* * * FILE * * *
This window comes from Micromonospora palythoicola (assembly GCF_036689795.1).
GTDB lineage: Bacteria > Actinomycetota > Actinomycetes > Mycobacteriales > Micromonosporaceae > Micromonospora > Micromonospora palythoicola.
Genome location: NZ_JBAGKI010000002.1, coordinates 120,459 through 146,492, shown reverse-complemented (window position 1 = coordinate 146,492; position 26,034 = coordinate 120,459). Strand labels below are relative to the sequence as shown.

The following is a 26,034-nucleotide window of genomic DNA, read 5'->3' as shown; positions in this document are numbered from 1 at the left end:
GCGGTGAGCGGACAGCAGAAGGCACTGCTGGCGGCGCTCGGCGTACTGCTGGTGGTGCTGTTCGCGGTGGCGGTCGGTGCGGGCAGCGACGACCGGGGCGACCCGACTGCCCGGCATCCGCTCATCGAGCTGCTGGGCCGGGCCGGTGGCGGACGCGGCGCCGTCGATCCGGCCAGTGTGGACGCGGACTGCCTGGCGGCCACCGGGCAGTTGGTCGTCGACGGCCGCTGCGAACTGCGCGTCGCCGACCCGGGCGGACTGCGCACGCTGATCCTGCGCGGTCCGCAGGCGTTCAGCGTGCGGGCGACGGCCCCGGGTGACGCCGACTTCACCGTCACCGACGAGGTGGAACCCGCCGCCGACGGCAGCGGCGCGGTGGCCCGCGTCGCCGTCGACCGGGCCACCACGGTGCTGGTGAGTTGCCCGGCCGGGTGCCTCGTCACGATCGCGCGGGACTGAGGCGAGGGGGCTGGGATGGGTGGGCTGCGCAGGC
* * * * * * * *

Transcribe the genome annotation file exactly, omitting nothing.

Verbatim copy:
This window comes from Micromonospora palythoicola (assembly GCF_036689795.1).
GTDB lineage: Bacteria > Actinomycetota > Actinomycetes > Mycobacteriales > Micromonosporaceae > Micromonospora > Micromonospora palythoicola.
Genome location: NZ_JBAGKI010000002.1, coordinates 120,459 through 146,492, shown reverse-complemented (window position 1 = coordinate 146,492; position 26,034 = coordinate 120,459). Strand labels below are relative to the sequence as shown.

The following is a 26,034-nucleotide window of genomic DNA, read 5'->3' as shown; positions in this document are numbered from 1 at the left end:
GCGGTGAGCGGACAGCAGAAGGCACTGCTGGCGGCGCTCGGCGTACTGCTGGTGGTGCTGTTCGCGGTGGCGGTCGGTGCGGGCAGCGACGACCGGGGCGACCCGACTGCCCGGCATCCGCTCATCGAGCTGCTGGGCCGGGCCGGTGGCGGACGCGGCGCCGTCGATCCGGCCAGTGTGGACGCGGACTGCCTGGCGGCCACCGGGCAGTTGGTCGTCGACGGCCGCTGCGAACTGCGCGTCGCCGACCCGGGCGGACTGCGCACGCTGATCCTGCGCGGTCCGCAGGCGTTCAGCGTGCGGGCGACGGCCCCGGGTGACGCCGACTTCACCGTCACCGACGAGGTGGAACCCGCCGCCGACGGCAGCGGCGCGGTGGCCCGCGTCGCCGTCGACCGGGCCACCACGGTGCTGGTGAGTTGCCCGGCCGGGTGCCTCGTCACGATCGCGCGGGACTGAGGCGAGGGGGCTGGGATGGGTGGGCTGCGCAGGC